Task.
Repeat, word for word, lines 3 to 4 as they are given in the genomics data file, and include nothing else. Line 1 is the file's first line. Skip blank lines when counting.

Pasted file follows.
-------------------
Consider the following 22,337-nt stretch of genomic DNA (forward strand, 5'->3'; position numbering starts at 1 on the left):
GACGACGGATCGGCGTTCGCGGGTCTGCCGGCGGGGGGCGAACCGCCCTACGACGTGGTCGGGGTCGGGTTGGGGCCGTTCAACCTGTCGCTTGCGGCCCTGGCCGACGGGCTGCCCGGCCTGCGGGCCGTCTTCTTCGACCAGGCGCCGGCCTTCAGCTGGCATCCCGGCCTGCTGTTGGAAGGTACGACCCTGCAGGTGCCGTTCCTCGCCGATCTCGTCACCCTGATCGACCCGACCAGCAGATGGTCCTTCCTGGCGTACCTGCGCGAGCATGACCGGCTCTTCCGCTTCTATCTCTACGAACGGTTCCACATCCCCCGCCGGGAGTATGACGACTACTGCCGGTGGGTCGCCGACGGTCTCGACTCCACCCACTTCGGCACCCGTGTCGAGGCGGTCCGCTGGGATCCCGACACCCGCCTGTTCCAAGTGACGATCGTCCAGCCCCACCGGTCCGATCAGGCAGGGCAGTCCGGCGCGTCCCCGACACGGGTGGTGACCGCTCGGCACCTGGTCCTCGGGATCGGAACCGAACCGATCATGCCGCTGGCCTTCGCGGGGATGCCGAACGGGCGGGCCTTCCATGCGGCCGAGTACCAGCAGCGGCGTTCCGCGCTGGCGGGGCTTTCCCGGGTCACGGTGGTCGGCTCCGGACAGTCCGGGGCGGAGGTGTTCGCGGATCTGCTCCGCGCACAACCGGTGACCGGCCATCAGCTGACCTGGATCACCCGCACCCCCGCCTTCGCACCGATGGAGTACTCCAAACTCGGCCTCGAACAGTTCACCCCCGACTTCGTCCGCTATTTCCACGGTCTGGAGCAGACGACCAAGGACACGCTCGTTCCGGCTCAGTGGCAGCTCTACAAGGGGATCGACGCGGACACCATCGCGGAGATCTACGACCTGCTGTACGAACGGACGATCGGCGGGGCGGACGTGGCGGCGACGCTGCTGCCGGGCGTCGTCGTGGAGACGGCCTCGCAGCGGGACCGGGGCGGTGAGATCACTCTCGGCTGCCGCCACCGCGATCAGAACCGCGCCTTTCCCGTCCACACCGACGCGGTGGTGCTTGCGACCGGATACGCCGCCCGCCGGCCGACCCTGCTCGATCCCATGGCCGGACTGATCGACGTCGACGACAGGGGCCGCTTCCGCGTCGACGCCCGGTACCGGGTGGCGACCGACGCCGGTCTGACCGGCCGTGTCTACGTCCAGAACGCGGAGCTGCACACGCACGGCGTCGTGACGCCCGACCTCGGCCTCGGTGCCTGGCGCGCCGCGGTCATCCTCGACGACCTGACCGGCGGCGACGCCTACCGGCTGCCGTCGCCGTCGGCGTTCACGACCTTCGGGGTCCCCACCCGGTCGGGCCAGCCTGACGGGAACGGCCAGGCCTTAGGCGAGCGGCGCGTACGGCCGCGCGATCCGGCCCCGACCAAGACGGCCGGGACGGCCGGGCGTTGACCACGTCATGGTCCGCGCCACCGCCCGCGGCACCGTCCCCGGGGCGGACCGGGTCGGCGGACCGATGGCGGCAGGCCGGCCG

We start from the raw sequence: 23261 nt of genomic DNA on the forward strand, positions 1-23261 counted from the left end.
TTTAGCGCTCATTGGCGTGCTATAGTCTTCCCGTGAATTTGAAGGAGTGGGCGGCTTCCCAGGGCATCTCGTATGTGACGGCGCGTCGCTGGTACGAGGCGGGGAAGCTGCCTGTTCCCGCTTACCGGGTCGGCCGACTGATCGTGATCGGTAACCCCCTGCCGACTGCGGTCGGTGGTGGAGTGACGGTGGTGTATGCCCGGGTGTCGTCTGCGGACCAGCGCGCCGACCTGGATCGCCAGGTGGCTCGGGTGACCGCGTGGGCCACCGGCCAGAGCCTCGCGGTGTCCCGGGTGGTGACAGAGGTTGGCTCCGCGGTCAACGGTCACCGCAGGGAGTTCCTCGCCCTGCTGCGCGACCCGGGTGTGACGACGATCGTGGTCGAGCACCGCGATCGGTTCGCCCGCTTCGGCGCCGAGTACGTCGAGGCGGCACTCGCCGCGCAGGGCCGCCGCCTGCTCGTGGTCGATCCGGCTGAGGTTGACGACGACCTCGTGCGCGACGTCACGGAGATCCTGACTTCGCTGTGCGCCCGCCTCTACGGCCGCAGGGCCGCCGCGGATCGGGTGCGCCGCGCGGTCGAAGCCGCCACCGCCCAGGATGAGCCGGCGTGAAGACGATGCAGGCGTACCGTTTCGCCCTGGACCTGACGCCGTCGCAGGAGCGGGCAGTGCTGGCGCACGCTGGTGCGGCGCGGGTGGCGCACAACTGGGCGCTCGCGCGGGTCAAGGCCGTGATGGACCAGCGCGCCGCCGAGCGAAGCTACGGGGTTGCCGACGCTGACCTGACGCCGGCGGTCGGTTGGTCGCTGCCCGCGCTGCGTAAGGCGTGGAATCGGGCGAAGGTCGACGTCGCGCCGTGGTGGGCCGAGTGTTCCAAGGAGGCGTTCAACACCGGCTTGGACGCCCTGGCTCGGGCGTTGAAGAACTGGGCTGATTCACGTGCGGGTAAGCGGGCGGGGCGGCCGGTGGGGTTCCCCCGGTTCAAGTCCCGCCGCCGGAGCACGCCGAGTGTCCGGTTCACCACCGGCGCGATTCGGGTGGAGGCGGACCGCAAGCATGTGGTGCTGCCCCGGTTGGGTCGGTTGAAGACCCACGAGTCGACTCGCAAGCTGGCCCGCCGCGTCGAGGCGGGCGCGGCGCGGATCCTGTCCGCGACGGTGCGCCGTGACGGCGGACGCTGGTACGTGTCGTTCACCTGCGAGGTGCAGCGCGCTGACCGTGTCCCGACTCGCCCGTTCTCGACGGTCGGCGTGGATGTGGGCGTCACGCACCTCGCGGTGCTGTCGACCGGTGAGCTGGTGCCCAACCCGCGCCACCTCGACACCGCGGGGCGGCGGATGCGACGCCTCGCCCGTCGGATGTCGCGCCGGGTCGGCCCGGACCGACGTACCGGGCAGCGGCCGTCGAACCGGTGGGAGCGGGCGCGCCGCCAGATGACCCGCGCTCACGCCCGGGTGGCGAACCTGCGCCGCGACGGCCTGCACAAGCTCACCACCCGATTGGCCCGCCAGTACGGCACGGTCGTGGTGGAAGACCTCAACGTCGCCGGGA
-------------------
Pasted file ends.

We start from the raw sequence: 23261 nt of genomic DNA on the forward strand, positions 1-23261 counted from the left end.
TTTAGCGCTCATTGGCGTGCTATAGTCTTCCCGTGAATTTGAAGGAGTGGGCGGCTTCCCAGGGCATCTCGTATGTGACGGCGCGTCGCTGGTACGAGGCGGGGAAGCTGCCTGTTCCCGCTTACCGGGTCGGCCGACTGATCGTGATCGGTAACCCCCTGCCGACTGCGGTCGGTGGTGGAGTGACGGTGGTGTATGCCCGGGTGTCGTCTGCGGACCAGCGCGCCGACCTGGATCGCCAGGTGGCTCGGGTGACCGCGTGGGCCACCGGCCAGAGCCTCGCGGTGTCCCGGGTGGTGACAGAGGTTGGCTCCGCGGTCAACGGTCACCGCAGGGAGTTCCTCGCCCTGCTGCGCGACCCGGGTGTGACGACGATCGTGGTCGAGCACCGCGATCGGTTCGCCCGCTTCGGCGCCGAGTACGTCGAGGCGGCACTCGCCGCGCAGGGCCGCCGCCTGCTCGTGGTCGATCCGGCTGAGGTTGACGACGACCTCGTGCGCGACGTCACGGAGATCCTGACTTCGCTGTGCGCCCGCCTCTACGGCCGCAGGGCCGCCGCGGATCGGGTGCGCCGCGCGGTCGAAGCCGCCACCGCCCAGGATGAGCCGGCGTGAAGACGATGCAGGCGTACCGTTTCGCCCTGGACCTGACGCCGTCGCAGGAGCGGGCAGTGCTGGCGCACGCTGGTGCGGCGCGGGTGGCGCACAACTGGGCGCTCGCGCGGGTCAAGGCCGTGATGGACCAGCGCGCCGCCGAGCGAAGCTACGGGGTTGCCGACGCTGACCTGACGCCGGCGGTCGGTTGGTCGCTGCCCGCGCTGCGTAAGGCGTGGAATCGGGCGAAGGTCGACGTCGCGCCGTGGTGGGCCGAGTGTTCCAAGGAGGCGTTCAACACCGGCTTGGACGCCCTGGCTCGGGCGTTGAAGAACTGGGCTGATTCACGTGCGGGTAAGCGGGCGGGGCGGCCGGTGGGGTTCCCCCGGTTCAAGTCCCGCCGCCGGAGCACGCCGAGTGTCCGGTTCACCACCGGCGCGATTCGGGTGGAGGCGGACCGCAAGCATGTGGTGCTGCCCCGGTTGGGTCGGTTGAAGACCCACGAGTCGACTCGCAAGCTGGCCCGCCGCGTCGAGGCGGGCGCGGCGCGGATCCTGTCCGCGACGGTGCGCCGTGACGGCGGACGCTGGTACGTGTCGTTCACCTGCGAGGTGCAGCGCGCTGACCGTGTCCCGACTCGCCCGTTCTCGACGGTCGGCGTGGATGTGGGCGTCACGCACCTCGCGGTGCTGTCGACCGGTGAGCTGGTGCCCAACCCGCGCCACCTCGACACCGCGGGGCGGCGGATGCGACGCCTCGCCCGTCGGATGTCGCGCCGGGTCGGCCCGGACCGACGTACCGGGCAGCGGCCGTCGAACCGGTGGGAGCGGGCGCGCCGCCAGATGACCCGCGCTCACGCCCGGGTGGCGAACCTGCGCCGCGACGGCCTGCACAAGCTCACCACCCGATTGGCCCGCCAGTACGGCACGGTCGTGGTGGAAGACCTCAACGTCGCCGGGA